What is sales?

by Whitney Sales

Let’s redefine the skewed perception of sales.

Everyone does it, no one talks about it. Sometimes you don’t even know when you’re doing it. I’ll let the cat out of the bag: If you’re doing business, you are in the business of selling!

Repeat after me. Everything is a Sale. This will be our new mantra as we redefine what ‘sales’ actually is. The concept of selling is simple: if you follow any interaction from start to finish, you are selling or being sold on something. Don’t take this negatively; eschew any fears of Alec Baldwin’s PTSD-inspiring speech from Glengarry Glen Ross. I’m talking about viewing each interaction as a possibility to connect around something mutually beneficial. The goal is to know that selling and being sold are about creating a partnership. This partnership has three parts: Knowing what you have to offer; knowing what the other party has to offer; and the wants and needs that are driving the exchange. Essentially, why you are doing business together.

Sales are usually thought of as monetary exchanges, where a salesperson is selling a product to a buyer for money. At the surface that’s exactly what is happening, but let’s break this down a bit more. Selling is an exchange of one ‘product’ offering for another. If you look at it this way, selling is applicable to all types of exchanges — — think abstract concepts like time, attention, loyalty, and the promise of future action as product offerings.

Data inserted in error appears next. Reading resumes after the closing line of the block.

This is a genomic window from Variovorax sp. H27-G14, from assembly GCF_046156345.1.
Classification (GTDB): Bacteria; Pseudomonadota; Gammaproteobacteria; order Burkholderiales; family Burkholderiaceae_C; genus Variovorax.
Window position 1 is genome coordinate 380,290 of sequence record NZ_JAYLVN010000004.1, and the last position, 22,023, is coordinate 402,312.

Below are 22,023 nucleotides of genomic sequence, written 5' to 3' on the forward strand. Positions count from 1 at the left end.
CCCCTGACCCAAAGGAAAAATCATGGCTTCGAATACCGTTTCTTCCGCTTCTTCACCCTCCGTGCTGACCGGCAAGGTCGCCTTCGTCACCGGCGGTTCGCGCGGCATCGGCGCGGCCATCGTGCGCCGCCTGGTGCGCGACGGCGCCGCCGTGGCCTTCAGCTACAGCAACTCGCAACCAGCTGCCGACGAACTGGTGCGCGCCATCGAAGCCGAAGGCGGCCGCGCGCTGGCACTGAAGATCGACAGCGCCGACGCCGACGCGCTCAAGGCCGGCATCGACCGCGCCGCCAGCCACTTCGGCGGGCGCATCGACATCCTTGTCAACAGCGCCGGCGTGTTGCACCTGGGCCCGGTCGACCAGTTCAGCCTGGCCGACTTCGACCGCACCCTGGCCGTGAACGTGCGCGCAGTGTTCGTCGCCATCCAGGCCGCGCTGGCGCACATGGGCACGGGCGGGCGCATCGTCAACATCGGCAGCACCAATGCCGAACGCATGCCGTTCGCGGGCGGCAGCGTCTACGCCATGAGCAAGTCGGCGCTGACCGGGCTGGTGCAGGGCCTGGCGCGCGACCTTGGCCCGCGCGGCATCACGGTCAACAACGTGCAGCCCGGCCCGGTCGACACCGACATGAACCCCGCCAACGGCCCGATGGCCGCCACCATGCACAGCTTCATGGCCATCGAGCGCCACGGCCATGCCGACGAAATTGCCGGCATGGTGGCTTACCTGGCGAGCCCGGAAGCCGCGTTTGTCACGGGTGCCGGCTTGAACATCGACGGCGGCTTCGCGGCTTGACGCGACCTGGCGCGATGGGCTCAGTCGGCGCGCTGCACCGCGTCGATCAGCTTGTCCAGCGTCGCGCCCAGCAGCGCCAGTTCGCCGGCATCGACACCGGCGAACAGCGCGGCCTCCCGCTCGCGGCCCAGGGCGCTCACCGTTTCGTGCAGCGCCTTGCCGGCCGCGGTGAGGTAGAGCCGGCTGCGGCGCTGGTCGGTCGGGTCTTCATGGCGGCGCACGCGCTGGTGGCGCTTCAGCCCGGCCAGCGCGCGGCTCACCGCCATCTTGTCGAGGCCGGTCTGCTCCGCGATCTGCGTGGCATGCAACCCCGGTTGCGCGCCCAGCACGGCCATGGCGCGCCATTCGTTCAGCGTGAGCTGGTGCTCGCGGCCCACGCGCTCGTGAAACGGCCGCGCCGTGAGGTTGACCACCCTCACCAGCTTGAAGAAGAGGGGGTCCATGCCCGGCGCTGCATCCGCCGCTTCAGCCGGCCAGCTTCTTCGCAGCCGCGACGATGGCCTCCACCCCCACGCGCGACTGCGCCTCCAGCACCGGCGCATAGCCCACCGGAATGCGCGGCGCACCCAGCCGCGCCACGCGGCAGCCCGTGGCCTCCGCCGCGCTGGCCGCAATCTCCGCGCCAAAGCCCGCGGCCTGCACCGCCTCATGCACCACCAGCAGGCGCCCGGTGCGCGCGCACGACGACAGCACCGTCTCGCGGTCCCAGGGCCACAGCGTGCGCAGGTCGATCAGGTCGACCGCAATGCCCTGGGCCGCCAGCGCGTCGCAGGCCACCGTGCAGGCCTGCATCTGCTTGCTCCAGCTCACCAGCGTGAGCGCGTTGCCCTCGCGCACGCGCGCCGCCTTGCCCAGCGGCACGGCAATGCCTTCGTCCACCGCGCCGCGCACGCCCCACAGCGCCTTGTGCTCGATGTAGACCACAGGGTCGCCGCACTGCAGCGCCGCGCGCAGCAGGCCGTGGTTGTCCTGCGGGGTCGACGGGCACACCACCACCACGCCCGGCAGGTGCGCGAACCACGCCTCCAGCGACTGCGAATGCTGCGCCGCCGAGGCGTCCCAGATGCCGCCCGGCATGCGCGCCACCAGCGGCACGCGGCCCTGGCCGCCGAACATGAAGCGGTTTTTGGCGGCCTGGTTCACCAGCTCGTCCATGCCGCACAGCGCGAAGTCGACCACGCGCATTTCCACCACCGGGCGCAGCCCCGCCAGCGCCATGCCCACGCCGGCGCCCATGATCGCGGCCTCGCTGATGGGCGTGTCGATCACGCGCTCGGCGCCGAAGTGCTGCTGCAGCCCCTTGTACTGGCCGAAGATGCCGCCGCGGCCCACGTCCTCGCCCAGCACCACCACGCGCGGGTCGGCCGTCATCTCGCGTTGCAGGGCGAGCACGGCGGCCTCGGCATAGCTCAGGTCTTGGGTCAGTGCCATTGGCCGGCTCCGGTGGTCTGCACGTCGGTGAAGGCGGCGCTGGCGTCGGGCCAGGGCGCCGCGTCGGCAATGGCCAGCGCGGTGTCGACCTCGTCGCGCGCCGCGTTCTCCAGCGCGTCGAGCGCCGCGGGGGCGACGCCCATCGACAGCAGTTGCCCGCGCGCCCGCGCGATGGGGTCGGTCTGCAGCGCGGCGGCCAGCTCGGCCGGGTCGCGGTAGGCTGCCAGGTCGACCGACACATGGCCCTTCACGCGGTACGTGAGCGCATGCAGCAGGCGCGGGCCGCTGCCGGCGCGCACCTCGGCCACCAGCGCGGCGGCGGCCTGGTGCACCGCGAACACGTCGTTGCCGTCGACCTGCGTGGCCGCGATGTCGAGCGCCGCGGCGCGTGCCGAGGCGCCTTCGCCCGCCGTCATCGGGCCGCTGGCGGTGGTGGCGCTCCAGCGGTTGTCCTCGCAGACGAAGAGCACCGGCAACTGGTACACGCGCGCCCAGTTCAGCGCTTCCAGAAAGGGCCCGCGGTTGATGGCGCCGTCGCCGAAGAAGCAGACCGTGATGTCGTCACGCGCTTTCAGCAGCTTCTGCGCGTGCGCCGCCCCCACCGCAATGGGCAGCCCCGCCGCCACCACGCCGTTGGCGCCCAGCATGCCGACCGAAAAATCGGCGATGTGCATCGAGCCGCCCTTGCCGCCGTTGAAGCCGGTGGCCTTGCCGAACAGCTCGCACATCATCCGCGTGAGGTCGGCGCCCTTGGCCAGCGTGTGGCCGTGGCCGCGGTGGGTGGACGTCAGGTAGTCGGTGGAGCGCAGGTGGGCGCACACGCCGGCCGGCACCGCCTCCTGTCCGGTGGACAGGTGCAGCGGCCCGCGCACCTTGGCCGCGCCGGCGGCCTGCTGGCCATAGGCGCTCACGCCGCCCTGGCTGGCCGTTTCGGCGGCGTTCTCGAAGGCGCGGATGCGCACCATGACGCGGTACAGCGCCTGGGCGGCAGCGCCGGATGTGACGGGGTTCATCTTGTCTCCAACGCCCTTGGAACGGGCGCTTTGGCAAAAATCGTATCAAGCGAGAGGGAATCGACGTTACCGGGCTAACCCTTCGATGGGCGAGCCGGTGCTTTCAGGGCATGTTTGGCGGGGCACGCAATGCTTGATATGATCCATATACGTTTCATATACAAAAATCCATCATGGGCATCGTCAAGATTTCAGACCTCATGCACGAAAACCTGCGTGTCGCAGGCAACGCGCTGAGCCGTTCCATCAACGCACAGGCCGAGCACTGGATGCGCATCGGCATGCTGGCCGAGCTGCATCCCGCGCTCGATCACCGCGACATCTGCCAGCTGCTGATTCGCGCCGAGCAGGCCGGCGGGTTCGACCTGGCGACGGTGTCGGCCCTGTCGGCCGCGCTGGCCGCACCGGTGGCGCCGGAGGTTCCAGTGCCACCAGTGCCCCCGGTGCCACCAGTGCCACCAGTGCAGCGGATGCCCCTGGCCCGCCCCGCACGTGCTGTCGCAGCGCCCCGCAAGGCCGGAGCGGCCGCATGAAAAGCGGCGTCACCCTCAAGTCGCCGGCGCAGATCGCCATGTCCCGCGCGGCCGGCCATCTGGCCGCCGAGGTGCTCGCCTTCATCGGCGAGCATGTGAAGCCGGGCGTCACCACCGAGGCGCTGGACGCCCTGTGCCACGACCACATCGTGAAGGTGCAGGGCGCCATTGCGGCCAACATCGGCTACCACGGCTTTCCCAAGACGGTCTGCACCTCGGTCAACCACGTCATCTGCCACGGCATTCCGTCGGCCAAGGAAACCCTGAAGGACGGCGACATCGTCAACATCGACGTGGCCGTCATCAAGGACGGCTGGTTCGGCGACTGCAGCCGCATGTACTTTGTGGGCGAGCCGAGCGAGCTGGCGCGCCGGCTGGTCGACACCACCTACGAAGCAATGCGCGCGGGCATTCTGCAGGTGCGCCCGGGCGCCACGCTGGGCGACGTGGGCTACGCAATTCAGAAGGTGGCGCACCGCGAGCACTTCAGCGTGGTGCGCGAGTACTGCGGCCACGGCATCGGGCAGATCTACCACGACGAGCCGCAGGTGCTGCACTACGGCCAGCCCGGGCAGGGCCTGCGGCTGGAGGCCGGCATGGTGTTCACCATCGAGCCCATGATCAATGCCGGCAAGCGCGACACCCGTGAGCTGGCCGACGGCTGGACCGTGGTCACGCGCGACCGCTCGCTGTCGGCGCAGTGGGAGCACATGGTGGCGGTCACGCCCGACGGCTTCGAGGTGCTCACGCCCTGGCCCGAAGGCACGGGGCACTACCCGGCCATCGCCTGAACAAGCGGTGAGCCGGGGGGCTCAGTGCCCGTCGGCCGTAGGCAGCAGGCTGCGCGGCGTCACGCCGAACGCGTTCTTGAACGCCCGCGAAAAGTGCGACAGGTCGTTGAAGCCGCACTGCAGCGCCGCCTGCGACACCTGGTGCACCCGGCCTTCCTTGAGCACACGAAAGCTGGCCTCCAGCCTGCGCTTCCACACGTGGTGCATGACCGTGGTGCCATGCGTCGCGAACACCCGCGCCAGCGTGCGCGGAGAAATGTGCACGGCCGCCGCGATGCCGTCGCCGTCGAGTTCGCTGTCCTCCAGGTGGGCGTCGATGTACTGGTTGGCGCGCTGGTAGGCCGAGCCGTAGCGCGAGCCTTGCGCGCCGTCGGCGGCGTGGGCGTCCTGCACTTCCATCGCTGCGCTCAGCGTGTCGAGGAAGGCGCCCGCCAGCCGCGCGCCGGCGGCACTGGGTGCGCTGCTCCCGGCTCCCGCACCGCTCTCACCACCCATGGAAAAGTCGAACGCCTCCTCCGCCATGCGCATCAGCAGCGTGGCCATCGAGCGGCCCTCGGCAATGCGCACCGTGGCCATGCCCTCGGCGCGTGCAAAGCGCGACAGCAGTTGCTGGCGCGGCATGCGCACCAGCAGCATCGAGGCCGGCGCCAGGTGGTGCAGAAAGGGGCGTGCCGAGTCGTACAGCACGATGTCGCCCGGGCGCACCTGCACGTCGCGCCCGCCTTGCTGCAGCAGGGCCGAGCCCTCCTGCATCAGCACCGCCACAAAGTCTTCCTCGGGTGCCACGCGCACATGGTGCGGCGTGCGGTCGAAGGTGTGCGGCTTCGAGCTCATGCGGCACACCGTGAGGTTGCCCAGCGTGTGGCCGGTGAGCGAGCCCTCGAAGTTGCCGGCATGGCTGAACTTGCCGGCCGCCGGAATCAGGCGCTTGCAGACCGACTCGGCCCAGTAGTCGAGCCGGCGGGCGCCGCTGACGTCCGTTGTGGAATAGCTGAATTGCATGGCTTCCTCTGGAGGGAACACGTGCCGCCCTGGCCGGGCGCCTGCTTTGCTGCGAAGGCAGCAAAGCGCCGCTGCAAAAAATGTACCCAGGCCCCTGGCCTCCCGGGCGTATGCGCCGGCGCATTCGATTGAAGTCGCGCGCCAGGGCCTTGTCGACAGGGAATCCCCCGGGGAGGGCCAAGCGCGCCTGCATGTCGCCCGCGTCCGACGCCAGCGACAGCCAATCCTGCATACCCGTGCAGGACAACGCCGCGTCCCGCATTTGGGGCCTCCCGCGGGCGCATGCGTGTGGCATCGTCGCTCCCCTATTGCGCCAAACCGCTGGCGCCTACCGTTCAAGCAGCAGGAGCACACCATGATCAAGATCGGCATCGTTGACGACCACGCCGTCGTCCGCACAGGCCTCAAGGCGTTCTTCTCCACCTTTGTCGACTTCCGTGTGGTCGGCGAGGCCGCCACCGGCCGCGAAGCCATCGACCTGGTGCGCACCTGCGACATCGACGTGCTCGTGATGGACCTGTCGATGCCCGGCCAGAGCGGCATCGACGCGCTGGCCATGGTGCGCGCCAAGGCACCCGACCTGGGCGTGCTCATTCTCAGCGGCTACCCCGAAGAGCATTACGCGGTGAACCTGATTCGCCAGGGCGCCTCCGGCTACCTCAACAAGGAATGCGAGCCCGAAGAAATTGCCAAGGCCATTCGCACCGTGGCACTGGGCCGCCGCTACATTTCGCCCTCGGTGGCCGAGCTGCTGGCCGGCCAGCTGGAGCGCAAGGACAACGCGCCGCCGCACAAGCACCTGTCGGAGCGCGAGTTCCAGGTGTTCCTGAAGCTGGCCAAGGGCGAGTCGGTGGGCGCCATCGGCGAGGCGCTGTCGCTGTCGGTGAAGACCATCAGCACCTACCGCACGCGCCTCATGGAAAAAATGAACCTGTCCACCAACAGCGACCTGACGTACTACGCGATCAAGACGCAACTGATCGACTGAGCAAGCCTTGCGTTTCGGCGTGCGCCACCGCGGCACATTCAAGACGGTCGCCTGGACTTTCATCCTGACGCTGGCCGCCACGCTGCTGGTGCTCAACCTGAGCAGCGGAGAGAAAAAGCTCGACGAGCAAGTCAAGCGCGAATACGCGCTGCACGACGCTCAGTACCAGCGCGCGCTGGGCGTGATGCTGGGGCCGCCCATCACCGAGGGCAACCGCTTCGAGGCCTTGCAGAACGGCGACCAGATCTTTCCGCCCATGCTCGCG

Take job interviews, for example. Most of us think of an interview as heavily in favor of the interviewer, the party doing the hiring or ‘buying’ of a product AKA you. But, the fact is, there are two sides to this sale and both parties are selling something. You’re selling yourself for the job you want, but the recruiter also needs to fill the position, so the job is their product they’re selling in exchange for your employment. Realizing that interviews are as much about you buying the job as selling yourself as an attractive candidate levels the playing field, to an equal exchange.

The secret to positive and beneficial exchanges or ‘sales’ is to identify the ‘products’ each party is selling and refocus the interaction as an exchange between two buyers, instead of a buyer and a seller. The key takeaway is that both parties have something to offer, even in situations that seem unequal. Establishing what’s being offered, and what each party wants from the exchange creates an atmosphere of mutual respect where no one loses out. There is a sale happening in every exchange. The question is, what are you selling?


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